npr.org
Why Do Men Harass Women? New Study Sheds Light On Motivations
Researchers interviewed 4,830 men in the Middle East and came to some surprising conclusions.

Esraa Yousria Saleh was walking down El Hussein, a busy street in downtown Cairo famous for its souvenirs and tchotchkes, when a man in his early 20s made eye contact with her. He followed her, circled her, then suddenly — she felt a hot breath in her ear:

“I would like to put it all inside.”

Saleh, 28, a feminist and activist based in Egypt, was furious. Why did that man feel like he could look at her? Follow her? Say those lewd words to her?

A May study from Promundo, an international research group, and U.N. Women sheds fresh light on men’s motivations for harassing women on the streets in four areas in the Middle East: Egypt, Lebanon, Morocco and the Palestinian territories.

“We know quite a lot about women and girls but nothing about men and boys” when it comes to harassment, says Shereen El Feki, co-author of the report and the author of Sex and the Citadel: Intimate Life in a Changing Arab World.

Dear Liberal Feminists: The Hijab is Not Empowering

I am in Baghdad right now and I have my back to the wall as I type. I am slowly moving my laptop closer to my chest and looking around to make sure nobody else sees what I am writing. I am Iraqi. I am a woman. I am Christian. And I am not a hijabi.

Iraq, much like Iran, used to be a more secular place. The Saddam regime was brutal, but he kept Islamism in the country under control until the end when he sensed his loss of power and began turning to Islam. That is what regimes here usually do.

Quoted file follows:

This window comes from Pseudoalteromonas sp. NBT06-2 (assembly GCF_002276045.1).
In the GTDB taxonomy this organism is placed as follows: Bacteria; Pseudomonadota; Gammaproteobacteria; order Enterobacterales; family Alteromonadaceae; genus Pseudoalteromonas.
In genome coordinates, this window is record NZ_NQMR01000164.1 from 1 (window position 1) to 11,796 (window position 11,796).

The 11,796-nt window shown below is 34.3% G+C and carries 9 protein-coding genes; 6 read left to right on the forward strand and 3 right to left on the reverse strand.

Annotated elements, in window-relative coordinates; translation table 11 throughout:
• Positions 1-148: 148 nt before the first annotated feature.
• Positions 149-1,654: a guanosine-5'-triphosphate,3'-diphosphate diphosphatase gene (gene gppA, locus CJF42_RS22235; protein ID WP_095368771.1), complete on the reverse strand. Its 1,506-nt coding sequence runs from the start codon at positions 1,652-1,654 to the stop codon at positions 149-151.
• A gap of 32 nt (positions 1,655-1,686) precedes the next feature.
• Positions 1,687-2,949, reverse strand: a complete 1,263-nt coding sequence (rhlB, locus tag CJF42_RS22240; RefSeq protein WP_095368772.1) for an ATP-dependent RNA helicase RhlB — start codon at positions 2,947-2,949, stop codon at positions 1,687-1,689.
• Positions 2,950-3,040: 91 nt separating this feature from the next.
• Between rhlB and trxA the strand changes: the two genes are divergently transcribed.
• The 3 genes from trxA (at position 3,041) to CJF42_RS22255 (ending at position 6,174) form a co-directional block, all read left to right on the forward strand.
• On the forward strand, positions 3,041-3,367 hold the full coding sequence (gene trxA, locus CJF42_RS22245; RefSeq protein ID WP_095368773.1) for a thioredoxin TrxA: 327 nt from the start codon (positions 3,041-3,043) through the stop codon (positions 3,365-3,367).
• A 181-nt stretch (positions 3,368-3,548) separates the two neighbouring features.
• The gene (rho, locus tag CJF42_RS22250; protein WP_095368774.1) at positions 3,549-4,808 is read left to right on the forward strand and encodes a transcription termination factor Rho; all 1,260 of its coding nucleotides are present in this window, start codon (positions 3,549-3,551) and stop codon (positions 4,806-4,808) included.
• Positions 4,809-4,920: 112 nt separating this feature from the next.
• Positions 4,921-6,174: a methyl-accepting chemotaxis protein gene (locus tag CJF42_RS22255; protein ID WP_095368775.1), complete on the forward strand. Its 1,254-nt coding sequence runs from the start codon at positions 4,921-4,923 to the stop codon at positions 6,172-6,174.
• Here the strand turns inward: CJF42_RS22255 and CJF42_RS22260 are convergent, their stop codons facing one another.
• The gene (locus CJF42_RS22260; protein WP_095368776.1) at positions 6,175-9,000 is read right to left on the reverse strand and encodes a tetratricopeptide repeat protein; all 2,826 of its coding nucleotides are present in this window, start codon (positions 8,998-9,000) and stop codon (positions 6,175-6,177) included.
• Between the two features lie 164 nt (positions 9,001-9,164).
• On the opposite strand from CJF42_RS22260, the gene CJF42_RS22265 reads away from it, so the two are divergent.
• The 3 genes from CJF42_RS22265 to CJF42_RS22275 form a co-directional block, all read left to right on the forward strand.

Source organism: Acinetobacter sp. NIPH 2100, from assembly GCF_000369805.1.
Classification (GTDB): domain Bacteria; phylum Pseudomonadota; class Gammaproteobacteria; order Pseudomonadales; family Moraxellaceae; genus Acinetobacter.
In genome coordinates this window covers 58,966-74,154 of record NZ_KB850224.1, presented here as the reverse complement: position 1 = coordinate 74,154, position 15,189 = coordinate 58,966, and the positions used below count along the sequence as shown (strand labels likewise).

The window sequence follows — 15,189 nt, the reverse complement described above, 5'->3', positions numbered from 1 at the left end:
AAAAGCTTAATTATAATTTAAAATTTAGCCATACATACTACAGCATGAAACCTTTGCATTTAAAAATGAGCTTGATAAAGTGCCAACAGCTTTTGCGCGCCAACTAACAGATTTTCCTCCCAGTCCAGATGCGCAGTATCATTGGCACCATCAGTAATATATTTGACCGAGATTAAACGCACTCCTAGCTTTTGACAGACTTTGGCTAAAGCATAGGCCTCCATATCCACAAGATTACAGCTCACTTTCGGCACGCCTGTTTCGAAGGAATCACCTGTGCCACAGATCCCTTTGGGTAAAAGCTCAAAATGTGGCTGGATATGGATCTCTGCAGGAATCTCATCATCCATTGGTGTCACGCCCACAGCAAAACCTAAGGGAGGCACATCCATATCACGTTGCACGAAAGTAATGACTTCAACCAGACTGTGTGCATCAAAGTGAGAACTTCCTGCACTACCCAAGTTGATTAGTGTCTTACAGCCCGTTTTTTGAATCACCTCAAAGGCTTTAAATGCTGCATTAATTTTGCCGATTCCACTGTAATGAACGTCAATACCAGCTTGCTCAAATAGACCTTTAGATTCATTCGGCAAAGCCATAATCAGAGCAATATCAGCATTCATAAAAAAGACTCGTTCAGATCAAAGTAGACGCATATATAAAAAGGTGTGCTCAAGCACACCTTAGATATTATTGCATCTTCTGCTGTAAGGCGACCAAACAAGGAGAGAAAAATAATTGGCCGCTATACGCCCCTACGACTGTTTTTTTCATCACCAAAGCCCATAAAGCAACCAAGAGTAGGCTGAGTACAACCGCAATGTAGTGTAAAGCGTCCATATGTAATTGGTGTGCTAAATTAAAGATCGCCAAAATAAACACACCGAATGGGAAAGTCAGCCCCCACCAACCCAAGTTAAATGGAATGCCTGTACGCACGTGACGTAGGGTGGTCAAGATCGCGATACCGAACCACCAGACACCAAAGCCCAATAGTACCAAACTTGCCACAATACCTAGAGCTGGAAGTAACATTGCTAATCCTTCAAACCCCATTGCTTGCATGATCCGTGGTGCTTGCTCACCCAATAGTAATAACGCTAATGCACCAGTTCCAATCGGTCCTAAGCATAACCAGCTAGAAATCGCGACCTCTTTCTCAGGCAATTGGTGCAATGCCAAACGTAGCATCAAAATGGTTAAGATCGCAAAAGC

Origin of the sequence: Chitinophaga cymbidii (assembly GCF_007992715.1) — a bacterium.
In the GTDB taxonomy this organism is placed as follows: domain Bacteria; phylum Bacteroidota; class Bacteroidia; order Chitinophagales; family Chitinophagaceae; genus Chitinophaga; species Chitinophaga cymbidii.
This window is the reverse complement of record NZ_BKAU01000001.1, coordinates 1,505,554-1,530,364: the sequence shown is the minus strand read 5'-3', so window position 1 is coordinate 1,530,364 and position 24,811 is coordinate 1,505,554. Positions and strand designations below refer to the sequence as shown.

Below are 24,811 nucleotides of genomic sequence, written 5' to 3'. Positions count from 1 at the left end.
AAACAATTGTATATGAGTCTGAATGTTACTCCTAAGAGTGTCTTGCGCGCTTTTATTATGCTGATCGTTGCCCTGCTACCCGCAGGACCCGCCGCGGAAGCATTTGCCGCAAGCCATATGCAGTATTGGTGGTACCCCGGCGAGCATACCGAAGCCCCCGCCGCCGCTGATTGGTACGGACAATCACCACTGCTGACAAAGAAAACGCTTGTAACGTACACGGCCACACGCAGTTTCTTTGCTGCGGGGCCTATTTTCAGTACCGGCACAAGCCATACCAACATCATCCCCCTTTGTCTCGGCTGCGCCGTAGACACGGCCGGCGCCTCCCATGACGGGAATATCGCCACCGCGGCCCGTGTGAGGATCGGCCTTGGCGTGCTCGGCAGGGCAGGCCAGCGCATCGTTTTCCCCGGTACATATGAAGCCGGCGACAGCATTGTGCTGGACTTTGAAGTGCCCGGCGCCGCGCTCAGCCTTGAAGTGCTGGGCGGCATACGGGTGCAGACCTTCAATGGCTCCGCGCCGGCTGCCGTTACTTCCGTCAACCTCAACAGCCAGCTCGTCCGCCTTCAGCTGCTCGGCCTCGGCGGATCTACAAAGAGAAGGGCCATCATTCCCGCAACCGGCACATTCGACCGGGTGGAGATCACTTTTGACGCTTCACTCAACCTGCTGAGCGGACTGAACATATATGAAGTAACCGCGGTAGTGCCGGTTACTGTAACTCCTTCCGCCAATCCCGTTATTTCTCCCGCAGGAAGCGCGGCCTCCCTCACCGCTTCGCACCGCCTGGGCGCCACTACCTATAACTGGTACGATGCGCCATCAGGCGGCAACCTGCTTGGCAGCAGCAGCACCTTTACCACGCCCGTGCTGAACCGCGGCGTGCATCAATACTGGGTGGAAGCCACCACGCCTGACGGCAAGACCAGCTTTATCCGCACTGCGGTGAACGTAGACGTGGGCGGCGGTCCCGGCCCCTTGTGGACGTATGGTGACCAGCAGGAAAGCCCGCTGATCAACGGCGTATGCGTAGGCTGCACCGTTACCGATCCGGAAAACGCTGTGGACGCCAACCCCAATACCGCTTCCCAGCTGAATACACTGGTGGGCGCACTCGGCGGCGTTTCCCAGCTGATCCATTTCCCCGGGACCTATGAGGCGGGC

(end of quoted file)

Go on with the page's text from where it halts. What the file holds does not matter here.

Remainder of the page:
Liberal feminists will tell you the hijab was a response to the West. It is a defiant act against imperialism! It’s not. I am here and I promise you, the hijab is not empowering.

First, not all Iraqis are Muslim. If Islam is what unites us against imperialism, then where does that leave me? Subjugated. As a Christian and as a woman.

Second, and more importantly, women cannot reclaim our bodies by falling beneath another form of hegemony. “We do not want to submit to the Western men, and therefore we submit to the Arab men” is hardly a step forward.

Let me clarify: I do not want the Western armies in Iraq. They rape, torture, and kill Iraqi women and attempt to steal our limited resources for themselves. I do not, however, think abuse by Arab men is somehow a step in the right direction.

When Saddam fell, Iraqi men quickly searched for power. Those who did not find it are doing what emasculated men always do. They are practicing power over the women in their families.

I find it disgusting but expected that women’s clothing is always inspected. Whatever we wear, it is always the wrong thing for some people. I am not here to tell women what to wear. I am trying to dissect the idea that the hijab is empowering especially here in the Middle East.

In Iraq and in every other Middle Eastern country where the hijab is not required by law, (it is required in Iran and more extremely in Saudi Arabia), there are two specific demographics I have noticed wearing it:
1. Poor, uneducated women
2. The family members of Islamic leaders

I will focus on the first of these before moving on to the second. It is my experience that in almost every country in the world, poor and uneducated people are the most performative in their religion. When I lived in Spain, this was the case. The poor old women who walked along the beach were more devoted to their Christianity than I, a Christian from a place where my family was persecuted for it, ever was.